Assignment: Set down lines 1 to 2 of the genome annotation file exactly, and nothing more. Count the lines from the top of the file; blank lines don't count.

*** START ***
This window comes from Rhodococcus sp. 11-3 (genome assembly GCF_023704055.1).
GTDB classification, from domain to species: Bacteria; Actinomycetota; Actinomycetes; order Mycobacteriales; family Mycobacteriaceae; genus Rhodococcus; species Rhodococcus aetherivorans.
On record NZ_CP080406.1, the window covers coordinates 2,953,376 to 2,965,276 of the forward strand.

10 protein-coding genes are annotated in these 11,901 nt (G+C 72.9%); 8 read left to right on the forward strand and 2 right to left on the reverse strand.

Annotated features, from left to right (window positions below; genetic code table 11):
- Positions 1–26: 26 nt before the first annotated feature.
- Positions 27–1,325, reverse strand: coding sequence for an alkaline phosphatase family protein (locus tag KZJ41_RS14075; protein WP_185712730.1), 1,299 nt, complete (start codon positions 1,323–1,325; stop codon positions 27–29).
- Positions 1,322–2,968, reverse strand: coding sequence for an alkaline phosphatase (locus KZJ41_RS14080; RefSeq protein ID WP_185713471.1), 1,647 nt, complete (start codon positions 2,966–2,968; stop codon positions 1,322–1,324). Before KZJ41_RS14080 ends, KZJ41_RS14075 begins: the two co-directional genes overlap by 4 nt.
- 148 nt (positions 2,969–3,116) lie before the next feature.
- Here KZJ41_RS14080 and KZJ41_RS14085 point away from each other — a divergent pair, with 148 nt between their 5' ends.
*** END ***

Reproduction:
This window comes from Rhodococcus sp. 11-3 (genome assembly GCF_023704055.1).
GTDB classification, from domain to species: Bacteria; Actinomycetota; Actinomycetes; order Mycobacteriales; family Mycobacteriaceae; genus Rhodococcus; species Rhodococcus aetherivorans.